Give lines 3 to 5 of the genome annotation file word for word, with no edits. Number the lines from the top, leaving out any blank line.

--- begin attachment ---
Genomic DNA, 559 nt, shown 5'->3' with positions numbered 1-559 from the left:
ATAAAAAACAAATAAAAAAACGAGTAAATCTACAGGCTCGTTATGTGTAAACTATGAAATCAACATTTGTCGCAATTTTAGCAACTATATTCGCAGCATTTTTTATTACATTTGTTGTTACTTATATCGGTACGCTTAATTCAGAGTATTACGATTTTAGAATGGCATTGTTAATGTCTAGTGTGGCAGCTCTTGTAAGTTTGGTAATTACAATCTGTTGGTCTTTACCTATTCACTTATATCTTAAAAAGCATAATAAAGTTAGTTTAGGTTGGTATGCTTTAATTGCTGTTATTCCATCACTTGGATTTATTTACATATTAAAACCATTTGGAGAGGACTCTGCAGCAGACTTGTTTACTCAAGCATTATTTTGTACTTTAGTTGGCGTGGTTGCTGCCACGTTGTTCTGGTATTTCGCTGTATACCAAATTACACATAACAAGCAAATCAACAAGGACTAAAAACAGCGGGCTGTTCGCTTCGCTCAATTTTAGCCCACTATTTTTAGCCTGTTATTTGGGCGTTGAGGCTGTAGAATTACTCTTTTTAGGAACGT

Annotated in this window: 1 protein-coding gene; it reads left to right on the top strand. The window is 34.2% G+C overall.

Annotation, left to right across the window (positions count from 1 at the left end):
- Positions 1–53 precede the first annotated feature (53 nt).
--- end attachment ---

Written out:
Annotated in this window: 1 protein-coding gene; it reads left to right on the top strand. The window is 34.2% G+C overall.

Annotation, left to right across the window (positions count from 1 at the left end):
- Positions 1–53 precede the first annotated feature (53 nt).